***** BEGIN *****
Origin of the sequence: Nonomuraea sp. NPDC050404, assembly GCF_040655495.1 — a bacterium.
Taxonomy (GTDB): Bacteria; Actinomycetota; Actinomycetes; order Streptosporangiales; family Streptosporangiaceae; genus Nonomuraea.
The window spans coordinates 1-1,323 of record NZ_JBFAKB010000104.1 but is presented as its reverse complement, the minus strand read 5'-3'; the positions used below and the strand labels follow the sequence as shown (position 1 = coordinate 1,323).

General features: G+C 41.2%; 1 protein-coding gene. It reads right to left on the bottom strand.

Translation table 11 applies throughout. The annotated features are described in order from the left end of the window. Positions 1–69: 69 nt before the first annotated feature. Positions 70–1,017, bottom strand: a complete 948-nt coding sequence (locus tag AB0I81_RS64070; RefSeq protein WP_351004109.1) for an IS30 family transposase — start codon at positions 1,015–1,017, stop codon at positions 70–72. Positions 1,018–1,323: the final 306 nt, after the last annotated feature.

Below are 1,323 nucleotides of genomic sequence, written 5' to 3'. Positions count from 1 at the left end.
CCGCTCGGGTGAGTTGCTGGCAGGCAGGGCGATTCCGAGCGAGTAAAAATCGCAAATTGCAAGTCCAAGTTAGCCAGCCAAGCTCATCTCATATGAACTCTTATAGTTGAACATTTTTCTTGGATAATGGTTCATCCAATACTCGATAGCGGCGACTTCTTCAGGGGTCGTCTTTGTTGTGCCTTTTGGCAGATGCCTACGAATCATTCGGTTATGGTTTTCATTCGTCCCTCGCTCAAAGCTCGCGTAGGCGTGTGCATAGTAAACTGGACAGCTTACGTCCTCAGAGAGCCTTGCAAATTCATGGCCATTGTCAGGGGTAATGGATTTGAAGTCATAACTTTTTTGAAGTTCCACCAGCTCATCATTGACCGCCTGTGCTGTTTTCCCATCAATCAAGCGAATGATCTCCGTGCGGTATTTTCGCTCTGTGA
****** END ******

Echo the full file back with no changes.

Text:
Origin of the sequence: Nonomuraea sp. NPDC050404, assembly GCF_040655495.1 — a bacterium.
Taxonomy (GTDB): Bacteria; Actinomycetota; Actinomycetes; order Streptosporangiales; family Streptosporangiaceae; genus Nonomuraea.
The window spans coordinates 1-1,323 of record NZ_JBFAKB010000104.1 but is presented as its reverse complement, the minus strand read 5'-3'; the positions used below and the strand labels follow the sequence as shown (position 1 = coordinate 1,323).

General features: G+C 41.2%; 1 protein-coding gene. It reads right to left on the bottom strand.

Translation table 11 applies throughout. The annotated features are described in order from the left end of the window. Positions 1–69: 69 nt before the first annotated feature. Positions 70–1,017, bottom strand: a complete 948-nt coding sequence (locus tag AB0I81_RS64070; RefSeq protein WP_351004109.1) for an IS30 family transposase — start codon at positions 1,015–1,017, stop codon at positions 70–72. Positions 1,018–1,323: the final 306 nt, after the last annotated feature.

Below are 1,323 nucleotides of genomic sequence, written 5' to 3'. Positions count from 1 at the left end.
CCGCTCGGGTGAGTTGCTGGCAGGCAGGGCGATTCCGAGCGAGTAAAAATCGCAAATTGCAAGTCCAAGTTAGCCAGCCAAGCTCATCTCATATGAACTCTTATAGTTGAACATTTTTCTTGGATAATGGTTCATCCAATACTCGATAGCGGCGACTTCTTCAGGGGTCGTCTTTGTTGTGCCTTTTGGCAGATGCCTACGAATCATTCGGTTATGGTTTTCATTCGTCCCTCGCTCAAAGCTCGCGTAGGCGTGTGCATAGTAAACTGGACAGCTTACGTCCTCAGAGAGCCTTGCAAATTCATGGCCATTGTCAGGGGTAATGGATTTGAAGTCATAACTTTTTTGAAGTTCCACCAGCTCATCATTGACCGCCTGTGCTGTTTTCCCATCAATCAAGCGAATGATCTCCGTGCGGTATTTTCGCTCTGTGA